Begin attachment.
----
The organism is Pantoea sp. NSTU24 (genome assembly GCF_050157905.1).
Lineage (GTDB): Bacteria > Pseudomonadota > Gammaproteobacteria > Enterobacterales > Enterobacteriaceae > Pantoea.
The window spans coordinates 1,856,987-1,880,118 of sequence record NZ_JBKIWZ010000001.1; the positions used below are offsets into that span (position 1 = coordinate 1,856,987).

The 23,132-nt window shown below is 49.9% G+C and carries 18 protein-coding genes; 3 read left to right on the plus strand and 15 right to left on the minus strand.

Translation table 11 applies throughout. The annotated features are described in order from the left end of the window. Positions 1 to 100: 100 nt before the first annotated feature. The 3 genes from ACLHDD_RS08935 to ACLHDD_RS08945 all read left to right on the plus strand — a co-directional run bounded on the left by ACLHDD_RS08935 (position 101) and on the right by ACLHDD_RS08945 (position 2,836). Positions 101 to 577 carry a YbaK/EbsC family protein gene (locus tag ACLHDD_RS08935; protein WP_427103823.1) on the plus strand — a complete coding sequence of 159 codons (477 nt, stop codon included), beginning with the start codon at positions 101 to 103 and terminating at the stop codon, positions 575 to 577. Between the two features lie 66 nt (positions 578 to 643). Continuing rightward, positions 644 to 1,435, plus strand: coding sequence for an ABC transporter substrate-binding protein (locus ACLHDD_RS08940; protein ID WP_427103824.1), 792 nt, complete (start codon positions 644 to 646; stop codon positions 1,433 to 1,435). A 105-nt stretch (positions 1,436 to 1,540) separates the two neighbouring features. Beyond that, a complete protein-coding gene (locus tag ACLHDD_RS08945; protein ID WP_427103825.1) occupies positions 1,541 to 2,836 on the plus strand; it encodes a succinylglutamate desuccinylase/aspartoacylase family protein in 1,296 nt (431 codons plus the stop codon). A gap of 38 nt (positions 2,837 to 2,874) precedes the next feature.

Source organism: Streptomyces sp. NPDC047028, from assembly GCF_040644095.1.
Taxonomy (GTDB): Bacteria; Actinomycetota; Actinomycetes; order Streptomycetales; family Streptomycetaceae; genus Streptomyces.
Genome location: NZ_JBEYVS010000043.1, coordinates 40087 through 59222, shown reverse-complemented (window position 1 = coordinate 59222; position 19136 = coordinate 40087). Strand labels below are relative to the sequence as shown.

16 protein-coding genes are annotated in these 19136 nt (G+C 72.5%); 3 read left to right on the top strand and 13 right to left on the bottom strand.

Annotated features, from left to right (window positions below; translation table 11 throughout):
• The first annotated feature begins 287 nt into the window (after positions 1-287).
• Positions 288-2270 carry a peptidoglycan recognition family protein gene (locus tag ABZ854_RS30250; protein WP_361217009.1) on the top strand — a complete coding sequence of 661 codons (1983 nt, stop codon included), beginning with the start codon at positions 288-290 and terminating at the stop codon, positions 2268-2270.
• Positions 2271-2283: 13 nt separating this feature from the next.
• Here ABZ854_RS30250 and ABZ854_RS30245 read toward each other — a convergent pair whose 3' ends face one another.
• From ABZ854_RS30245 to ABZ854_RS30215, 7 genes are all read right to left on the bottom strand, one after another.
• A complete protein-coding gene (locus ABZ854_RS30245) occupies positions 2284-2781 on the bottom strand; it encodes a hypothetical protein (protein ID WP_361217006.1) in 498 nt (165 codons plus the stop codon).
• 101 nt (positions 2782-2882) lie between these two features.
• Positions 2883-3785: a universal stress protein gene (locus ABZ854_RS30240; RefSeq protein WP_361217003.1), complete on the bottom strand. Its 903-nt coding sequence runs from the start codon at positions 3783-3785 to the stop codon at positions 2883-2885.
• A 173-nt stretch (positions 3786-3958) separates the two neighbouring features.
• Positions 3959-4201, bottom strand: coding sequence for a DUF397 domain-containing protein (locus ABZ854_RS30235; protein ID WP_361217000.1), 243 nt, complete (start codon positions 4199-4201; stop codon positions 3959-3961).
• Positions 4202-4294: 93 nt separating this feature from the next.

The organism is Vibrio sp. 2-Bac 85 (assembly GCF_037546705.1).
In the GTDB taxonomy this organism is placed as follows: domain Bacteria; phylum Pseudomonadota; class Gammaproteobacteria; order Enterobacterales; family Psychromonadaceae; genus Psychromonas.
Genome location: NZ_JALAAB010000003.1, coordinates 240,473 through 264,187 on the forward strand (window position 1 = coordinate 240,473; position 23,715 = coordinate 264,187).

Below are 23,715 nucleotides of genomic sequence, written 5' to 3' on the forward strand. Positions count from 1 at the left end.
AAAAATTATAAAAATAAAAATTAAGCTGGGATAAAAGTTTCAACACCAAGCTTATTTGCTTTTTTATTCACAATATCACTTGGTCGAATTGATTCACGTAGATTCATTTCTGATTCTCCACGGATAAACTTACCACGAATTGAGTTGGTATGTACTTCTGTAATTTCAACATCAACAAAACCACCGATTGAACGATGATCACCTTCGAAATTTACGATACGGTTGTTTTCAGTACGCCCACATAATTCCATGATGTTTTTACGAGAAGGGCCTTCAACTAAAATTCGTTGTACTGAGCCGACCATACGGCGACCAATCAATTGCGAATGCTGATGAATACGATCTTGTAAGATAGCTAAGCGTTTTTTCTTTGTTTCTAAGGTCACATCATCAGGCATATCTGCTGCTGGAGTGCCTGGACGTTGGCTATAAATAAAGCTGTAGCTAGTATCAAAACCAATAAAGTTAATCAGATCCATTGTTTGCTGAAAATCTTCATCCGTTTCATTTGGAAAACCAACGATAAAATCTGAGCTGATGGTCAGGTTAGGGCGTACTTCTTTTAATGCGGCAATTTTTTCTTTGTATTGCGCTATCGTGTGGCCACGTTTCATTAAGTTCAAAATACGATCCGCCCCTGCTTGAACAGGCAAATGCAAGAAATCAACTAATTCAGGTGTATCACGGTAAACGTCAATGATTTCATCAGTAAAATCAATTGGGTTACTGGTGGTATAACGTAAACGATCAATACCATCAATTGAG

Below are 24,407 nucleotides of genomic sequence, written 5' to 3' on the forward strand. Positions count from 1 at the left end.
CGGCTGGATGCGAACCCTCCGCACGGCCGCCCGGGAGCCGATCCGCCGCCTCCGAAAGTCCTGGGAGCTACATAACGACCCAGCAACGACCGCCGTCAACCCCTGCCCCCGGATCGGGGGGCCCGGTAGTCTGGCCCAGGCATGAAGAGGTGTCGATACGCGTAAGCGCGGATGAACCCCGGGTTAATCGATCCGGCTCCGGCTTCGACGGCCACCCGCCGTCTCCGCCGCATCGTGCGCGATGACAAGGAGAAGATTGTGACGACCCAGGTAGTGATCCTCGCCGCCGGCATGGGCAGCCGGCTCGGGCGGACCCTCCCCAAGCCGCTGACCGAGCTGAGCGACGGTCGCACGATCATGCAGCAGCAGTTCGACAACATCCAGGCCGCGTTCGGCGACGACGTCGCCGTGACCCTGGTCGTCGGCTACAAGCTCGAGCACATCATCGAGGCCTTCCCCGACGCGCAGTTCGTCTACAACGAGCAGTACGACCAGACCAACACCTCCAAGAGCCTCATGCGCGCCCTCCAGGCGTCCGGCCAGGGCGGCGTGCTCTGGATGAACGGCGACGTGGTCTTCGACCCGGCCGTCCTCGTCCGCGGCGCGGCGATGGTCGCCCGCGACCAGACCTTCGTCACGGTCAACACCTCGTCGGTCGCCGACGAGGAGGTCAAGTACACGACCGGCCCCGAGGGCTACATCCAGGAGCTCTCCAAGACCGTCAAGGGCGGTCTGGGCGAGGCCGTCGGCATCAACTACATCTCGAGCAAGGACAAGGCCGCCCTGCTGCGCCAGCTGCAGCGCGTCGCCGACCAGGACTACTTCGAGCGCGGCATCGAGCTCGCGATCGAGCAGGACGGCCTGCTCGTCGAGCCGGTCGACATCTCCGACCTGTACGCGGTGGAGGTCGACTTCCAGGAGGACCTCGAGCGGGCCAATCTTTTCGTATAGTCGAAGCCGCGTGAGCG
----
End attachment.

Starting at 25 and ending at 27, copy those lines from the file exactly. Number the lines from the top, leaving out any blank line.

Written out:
Below are 23,715 nucleotides of genomic sequence, written 5' to 3' on the forward strand. Positions count from 1 at the left end.
AAAAATTATAAAAATAAAAATTAAGCTGGGATAAAAGTTTCAACACCAAGCTTATTTGCTTTTTTATTCACAATATCACTTGGTCGAATTGATTCACGTAGATTCATTTCTGATTCTCCACGGATAAACTTACCACGAATTGAGTTGGTATGTACTTCTGTAATTTCAACATCAACAAAACCACCGATTGAACGATGATCACCTTCGAAATTTACGATACGGTTGTTTTCAGTACGCCCACATAATTCCATGATGTTTTTACGAGAAGGGCCTTCAACTAAAATTCGTTGTACTGAGCCGACCATACGGCGACCAATCAATTGCGAATGCTGATGAATACGATCTTGTAAGATAGCTAAGCGTTTTTTCTTTGTTTCTAAGGTCACATCATCAGGCATATCTGCTGCTGGAGTGCCTGGACGTTGGCTATAAATAAAGCTGTAGCTAGTATCAAAACCAATAAAGTTAATCAGATCCATTGTTTGCTGAAAATCTTCATCCGTTTCATTTGGAAAACCAACGATAAAATCTGAGCTGATGGTCAGGTTAGGGCGTACTTCTTTTAATGCGGCAATTTTTTCTTTGTATTGCGCTATCGTGTGGCCACGTTTCATTAAGTTCAAAATACGATCCGCCCCTGCTTGAACAGGCAAATGCAAGAAATCAACTAATTCAGGTGTATCACGGTAAACGTCAATGATTTCATCAGTAAAATCAATTGGGTTACTGGTGGTATAACGTAAACGATCAATACCATCAATTGAG

Below are 24,407 nucleotides of genomic sequence, written 5' to 3' on the forward strand. Positions count from 1 at the left end.